David Foster Wallace and the Philosophy of Solipsism

David Foster Wallace and the Utter Hell of Solipsism

“One of the things that makes Wittgenstein a real artist to me is that he realized that no conclusion could be more horrible than solipsism.”

David Foster Wallace

Who’s there?

The famous words Shakespeare pens at the beginning of Hamlet are answered 387 short years later in the first two words of David Foster Wallace’s Infinite Jest:

I am. 

Alas, the answer is not yet settled, which is why we continue to search art to learn more about the human condition. Identity is constructed, but it might make more sense to say it is under construction, embracing change and evolution as an individual evolves and grows in community. We continue searching, like Alice in Wonderland, for the answer to the ever-perplexing question: “who in the world am I?”

“Ah, that’s the great puzzle.”

In time we learn, just like Alice, that identity is constructed through a kaleidoscope of perspectives and social influences. Our communities and families weave together the fabric of who we are – not as individuals but as a community. This is not to say that one person’s reality is relative to the next, but that we each work to develop our reality. This understanding echoes Kenneth Burke’s thoughts in The Grammar of Motives:

“It is customary to think that objective reality is dissolved by such relativity of terms as we get through the shifting of perspectives (the perception of one character in terms of many diverse characters). But on the contrary, it is by the approach through a variety of perspectives that we establish a character’s reality. If we are in doubt as to what an object is, for instance, we deliberately try to consider it in as many different terms as its nature permits: lifting, smelling, tasting, tapping, holding in different lights, subjecting to different pressures, dividing, matching, contrasting, etc.”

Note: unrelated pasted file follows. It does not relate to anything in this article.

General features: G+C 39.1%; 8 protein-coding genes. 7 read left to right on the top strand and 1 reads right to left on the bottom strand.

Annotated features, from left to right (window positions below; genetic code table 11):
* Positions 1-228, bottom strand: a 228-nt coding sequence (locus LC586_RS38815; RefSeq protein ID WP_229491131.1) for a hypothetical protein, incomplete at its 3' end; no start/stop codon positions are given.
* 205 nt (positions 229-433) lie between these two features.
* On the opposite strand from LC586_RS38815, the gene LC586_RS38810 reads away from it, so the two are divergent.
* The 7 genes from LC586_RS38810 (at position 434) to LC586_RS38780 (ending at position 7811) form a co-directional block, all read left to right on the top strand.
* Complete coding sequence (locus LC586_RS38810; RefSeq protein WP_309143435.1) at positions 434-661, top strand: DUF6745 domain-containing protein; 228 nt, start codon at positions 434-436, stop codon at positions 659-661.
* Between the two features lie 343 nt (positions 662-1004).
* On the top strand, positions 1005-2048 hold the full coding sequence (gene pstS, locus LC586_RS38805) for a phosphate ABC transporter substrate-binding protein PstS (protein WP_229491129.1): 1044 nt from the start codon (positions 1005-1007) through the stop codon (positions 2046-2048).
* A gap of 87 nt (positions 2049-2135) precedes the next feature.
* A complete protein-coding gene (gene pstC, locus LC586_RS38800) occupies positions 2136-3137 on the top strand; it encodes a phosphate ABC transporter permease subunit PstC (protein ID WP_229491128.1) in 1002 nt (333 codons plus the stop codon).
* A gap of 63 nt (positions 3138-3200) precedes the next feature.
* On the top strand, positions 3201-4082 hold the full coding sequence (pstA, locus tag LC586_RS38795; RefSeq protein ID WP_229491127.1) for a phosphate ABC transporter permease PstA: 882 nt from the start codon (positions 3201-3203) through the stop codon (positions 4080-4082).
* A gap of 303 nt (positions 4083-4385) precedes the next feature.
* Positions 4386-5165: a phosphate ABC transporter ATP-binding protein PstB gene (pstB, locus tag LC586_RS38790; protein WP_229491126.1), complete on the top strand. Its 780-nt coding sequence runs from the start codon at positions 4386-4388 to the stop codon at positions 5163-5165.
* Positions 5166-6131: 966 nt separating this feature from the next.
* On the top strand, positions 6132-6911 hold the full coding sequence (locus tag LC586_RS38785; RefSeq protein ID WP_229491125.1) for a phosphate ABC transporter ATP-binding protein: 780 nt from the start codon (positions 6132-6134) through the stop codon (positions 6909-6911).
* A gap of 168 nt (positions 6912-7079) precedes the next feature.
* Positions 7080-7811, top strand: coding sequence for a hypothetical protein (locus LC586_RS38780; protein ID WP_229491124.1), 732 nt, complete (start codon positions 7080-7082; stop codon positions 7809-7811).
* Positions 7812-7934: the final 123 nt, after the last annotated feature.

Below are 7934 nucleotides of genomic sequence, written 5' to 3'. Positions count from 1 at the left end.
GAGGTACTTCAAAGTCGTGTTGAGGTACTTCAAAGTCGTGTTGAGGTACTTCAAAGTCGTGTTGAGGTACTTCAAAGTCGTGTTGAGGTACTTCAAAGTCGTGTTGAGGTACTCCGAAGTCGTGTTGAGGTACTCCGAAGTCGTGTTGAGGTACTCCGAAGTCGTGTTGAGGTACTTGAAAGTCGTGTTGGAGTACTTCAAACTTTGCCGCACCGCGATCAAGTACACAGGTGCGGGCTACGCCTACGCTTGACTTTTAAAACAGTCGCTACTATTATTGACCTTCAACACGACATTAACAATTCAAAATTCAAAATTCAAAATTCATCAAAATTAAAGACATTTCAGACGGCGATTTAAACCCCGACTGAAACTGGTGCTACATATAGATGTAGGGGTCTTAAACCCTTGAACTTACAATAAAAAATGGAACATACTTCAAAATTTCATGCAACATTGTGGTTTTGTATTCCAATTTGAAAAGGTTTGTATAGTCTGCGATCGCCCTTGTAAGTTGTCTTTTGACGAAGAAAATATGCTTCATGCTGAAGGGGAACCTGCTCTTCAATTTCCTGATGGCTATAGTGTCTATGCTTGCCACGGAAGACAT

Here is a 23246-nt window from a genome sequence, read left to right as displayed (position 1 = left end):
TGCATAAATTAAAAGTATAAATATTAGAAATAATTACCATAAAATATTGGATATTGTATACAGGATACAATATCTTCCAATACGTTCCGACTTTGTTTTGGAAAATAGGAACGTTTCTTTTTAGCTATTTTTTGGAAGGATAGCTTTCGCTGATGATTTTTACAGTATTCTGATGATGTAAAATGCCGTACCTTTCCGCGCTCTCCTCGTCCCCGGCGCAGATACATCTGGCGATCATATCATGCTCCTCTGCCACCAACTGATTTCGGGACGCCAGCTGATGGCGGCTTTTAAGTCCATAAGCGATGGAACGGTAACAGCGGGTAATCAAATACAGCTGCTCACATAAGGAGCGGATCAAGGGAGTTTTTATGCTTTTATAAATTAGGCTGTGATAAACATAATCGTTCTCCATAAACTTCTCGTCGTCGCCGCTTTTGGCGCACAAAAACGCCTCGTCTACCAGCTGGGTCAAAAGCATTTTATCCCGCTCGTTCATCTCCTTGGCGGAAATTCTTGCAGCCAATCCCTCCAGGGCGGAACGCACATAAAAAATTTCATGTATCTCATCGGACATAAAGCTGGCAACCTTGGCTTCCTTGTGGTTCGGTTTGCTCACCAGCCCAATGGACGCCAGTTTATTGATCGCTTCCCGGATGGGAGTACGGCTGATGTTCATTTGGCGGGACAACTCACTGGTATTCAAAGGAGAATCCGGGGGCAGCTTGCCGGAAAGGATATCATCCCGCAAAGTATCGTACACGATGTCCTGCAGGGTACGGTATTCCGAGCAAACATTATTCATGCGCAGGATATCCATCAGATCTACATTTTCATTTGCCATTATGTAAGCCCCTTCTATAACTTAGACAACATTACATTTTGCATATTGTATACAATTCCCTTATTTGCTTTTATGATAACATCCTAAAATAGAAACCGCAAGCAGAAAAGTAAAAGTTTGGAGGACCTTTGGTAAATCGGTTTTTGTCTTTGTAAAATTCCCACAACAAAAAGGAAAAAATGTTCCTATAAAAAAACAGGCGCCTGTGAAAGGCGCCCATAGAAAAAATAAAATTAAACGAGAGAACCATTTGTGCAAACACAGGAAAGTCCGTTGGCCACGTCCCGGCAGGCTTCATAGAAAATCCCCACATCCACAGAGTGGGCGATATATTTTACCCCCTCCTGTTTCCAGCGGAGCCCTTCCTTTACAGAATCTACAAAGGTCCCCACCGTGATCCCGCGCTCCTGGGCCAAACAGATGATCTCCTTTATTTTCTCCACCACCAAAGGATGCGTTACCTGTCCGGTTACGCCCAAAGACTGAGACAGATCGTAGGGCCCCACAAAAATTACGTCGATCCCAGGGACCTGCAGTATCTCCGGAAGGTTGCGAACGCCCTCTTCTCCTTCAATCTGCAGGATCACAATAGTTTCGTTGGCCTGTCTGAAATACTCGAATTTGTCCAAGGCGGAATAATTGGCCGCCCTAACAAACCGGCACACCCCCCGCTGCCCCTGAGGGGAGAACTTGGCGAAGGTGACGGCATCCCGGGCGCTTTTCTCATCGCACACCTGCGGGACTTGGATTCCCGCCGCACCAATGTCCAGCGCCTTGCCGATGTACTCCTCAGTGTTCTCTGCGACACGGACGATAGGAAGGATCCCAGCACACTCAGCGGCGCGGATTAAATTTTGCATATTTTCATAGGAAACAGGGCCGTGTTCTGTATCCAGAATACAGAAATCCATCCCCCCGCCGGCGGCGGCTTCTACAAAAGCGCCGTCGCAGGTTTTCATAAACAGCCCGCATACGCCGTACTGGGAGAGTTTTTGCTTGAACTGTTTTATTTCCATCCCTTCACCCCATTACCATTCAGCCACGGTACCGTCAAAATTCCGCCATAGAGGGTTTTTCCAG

Identity is neither private nor essential, but constructed through a variety of discourses, a lesson we learn from several characters – both dead and alive – in Infinite Jest. Pain is a monster that goes by many names: anguish, despair, and torment being just a few, and it haunts us when the monster takes over our ability to empathize with our fellow human. This theme emerges in David Foster Wallace’s work to reinforce how the utter hell of solipsism.

What is solipsism?

Solipsism is a philosophical idea that all we can know is our own mind. As you can imagine, this idea leads to some pretty devastating conclusions about what it means to be a human being.

In the 1944 play, No Exit, Jean-Paul Sartre wrote the famous line: “hell is other people.” In a pithy response to Sartre’s line, Ludwig Wittgenstein famously retorted, “Hell isn’t other people. Hell is yourself.” Novels, plays, and cinema, alike, remind us that when identity is constructed in isolation, misery follows.

David Foster Wallace, whom we know is sympathetic to Wittgenstein, echoes this famous line when he describes the way the monster expands and feeds on everything and everyone in the environment: “Everything is part of the problem, and there is no solution. It is a hell for one.”

David Foster Wallace Philosophy